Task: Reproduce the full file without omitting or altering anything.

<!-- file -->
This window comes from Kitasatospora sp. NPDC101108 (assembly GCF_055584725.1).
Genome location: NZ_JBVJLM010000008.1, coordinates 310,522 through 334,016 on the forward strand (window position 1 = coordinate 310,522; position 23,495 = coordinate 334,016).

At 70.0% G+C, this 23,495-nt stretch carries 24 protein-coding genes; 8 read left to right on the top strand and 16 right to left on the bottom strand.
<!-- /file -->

This window comes from Kitasatospora sp. NPDC101108 (assembly GCF_055584725.1).
Genome location: NZ_JBVJLM010000008.1, coordinates 310,522 through 334,016 on the forward strand (window position 1 = coordinate 310,522; position 23,495 = coordinate 334,016).

At 70.0% G+C, this 23,495-nt stretch carries 24 protein-coding genes; 8 read left to right on the top strand and 16 right to left on the bottom strand.